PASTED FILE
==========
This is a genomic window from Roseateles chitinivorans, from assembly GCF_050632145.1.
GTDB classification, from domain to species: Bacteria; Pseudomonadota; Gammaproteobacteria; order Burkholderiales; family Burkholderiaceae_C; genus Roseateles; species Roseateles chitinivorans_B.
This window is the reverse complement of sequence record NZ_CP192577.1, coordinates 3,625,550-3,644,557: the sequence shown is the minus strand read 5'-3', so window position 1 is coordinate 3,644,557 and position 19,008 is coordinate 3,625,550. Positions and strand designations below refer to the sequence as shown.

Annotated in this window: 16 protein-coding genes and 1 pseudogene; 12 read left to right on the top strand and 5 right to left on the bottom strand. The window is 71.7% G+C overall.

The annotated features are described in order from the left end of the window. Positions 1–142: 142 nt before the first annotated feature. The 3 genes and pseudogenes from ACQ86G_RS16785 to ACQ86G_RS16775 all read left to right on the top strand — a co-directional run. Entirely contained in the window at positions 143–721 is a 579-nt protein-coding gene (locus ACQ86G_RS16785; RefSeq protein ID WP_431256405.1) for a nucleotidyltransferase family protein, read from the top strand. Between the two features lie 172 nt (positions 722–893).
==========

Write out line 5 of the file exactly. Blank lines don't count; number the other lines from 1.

The annotated features are described in order from the left end of the window. Positions 1–142: 142 nt before the first annotated feature. The 3 genes and pseudogenes from ACQ86G_RS16785 to ACQ86G_RS16775 all read left to right on the top strand — a co-directional run. Entirely contained in the window at positions 143–721 is a 579-nt protein-coding gene (locus ACQ86G_RS16785; RefSeq protein ID WP_431256405.1) for a nucleotidyltransferase family protein, read from the top strand. Between the two features lie 172 nt (positions 722–893).